The Double Meaning of Italian 00 Flour and How it Impacts Pizza

I’ve been making Neapolitan-style pizza at home for a few years now, first using the cast-iron skillet method, then a baking steel, and, most recently and successfully, an Ooni Volt 12. I often use 00 flour, but I only recently discovered what Italian 00 flour really is. Since it seems hard to find a reputable online resource that explains what Italian tipo 00 flour is, I decided to write my own. 

The largest source of confusion around 00 flour for me came from trying to apply U.S. flour classifications to Italian flours. It turns out that many countries have their own flour classification systems, often differing widely from the U.S. standards. So to understand Italian flour, if you’re a used to using U.S. flours, you need to first recognize how the U.S. labels flour and then how that system differs from standards used in Italy and other countries.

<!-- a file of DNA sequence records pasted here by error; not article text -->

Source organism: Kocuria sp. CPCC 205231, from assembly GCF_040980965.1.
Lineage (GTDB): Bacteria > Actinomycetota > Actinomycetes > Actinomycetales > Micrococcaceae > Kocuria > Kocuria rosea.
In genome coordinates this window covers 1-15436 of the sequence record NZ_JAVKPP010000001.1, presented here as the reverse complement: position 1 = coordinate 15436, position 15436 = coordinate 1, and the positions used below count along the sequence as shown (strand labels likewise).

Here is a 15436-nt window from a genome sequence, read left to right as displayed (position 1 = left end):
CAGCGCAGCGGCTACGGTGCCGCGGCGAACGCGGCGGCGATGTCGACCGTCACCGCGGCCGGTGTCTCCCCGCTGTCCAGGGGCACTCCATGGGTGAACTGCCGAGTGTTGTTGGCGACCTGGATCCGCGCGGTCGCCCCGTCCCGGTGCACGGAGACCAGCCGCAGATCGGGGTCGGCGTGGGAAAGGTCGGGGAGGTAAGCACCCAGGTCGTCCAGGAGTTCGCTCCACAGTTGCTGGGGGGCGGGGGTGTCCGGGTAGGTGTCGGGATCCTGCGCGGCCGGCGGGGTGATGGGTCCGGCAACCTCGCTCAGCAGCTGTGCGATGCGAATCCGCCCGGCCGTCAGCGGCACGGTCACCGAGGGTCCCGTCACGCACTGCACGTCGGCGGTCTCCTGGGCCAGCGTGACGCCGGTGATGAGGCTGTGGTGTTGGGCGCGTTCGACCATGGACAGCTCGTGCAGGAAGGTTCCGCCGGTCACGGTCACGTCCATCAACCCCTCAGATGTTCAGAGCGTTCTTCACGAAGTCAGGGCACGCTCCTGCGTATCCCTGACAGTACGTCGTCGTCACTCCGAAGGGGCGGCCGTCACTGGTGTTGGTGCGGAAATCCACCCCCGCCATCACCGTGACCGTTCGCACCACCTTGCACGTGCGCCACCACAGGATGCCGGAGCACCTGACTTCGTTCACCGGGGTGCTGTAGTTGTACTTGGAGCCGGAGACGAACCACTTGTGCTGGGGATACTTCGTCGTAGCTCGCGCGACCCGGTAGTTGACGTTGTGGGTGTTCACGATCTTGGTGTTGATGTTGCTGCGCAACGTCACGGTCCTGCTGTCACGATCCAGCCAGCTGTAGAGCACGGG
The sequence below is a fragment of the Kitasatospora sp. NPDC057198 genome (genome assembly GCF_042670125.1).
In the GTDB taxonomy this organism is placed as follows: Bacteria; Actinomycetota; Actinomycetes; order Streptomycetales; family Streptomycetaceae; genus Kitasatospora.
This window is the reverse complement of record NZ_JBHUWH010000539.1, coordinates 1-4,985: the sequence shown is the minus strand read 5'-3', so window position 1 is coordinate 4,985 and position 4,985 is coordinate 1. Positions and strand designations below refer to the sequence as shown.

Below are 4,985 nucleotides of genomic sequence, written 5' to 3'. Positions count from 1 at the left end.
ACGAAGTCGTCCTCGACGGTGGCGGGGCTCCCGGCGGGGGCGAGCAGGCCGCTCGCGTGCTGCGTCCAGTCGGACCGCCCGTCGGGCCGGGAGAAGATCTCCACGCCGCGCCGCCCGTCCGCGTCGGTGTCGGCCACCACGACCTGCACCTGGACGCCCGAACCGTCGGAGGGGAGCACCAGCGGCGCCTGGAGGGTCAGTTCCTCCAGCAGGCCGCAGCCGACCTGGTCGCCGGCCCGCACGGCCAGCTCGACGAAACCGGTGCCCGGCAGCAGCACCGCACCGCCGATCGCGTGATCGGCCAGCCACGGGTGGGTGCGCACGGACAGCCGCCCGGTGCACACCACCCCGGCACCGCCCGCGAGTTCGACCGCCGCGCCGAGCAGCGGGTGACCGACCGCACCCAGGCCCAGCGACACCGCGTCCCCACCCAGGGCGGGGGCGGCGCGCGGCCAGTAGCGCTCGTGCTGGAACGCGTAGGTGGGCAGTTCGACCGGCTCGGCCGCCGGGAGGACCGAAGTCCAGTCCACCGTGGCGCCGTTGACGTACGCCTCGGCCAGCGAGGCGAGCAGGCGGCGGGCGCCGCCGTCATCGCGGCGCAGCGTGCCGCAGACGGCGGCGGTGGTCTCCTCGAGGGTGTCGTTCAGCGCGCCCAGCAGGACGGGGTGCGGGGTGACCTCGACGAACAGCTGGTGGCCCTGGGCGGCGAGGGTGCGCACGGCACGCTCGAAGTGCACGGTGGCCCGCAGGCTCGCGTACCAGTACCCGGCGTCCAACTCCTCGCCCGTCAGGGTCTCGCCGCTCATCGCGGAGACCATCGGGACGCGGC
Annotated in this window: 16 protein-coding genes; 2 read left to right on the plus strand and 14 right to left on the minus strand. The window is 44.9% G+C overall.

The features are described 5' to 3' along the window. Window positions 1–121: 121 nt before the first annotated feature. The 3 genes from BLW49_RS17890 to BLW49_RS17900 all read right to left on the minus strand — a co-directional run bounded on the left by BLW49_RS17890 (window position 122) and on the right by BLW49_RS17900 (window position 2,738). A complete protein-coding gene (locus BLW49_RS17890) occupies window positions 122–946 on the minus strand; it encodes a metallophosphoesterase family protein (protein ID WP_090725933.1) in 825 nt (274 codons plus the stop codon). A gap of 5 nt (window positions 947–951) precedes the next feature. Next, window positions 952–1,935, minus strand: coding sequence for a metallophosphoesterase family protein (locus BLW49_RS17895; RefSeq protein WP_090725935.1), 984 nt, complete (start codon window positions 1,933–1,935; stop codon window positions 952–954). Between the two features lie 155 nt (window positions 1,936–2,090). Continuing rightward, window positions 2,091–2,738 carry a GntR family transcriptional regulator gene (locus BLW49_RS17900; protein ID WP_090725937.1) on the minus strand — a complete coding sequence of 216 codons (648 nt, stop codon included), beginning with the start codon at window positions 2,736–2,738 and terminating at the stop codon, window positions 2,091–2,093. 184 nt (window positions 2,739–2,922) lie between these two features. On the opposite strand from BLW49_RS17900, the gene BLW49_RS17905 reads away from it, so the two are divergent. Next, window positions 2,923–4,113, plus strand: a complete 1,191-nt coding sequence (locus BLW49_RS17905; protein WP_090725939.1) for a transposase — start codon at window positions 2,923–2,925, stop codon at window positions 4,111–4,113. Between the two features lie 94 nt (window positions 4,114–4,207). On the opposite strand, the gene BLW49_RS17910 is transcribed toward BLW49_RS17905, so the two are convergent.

Pizza with avocado, dill, and smoked salmon.
Pizza made from King Arthur bread flour, a popular and high-quality U.S. flour brand.

U.S. Flour Classification Systems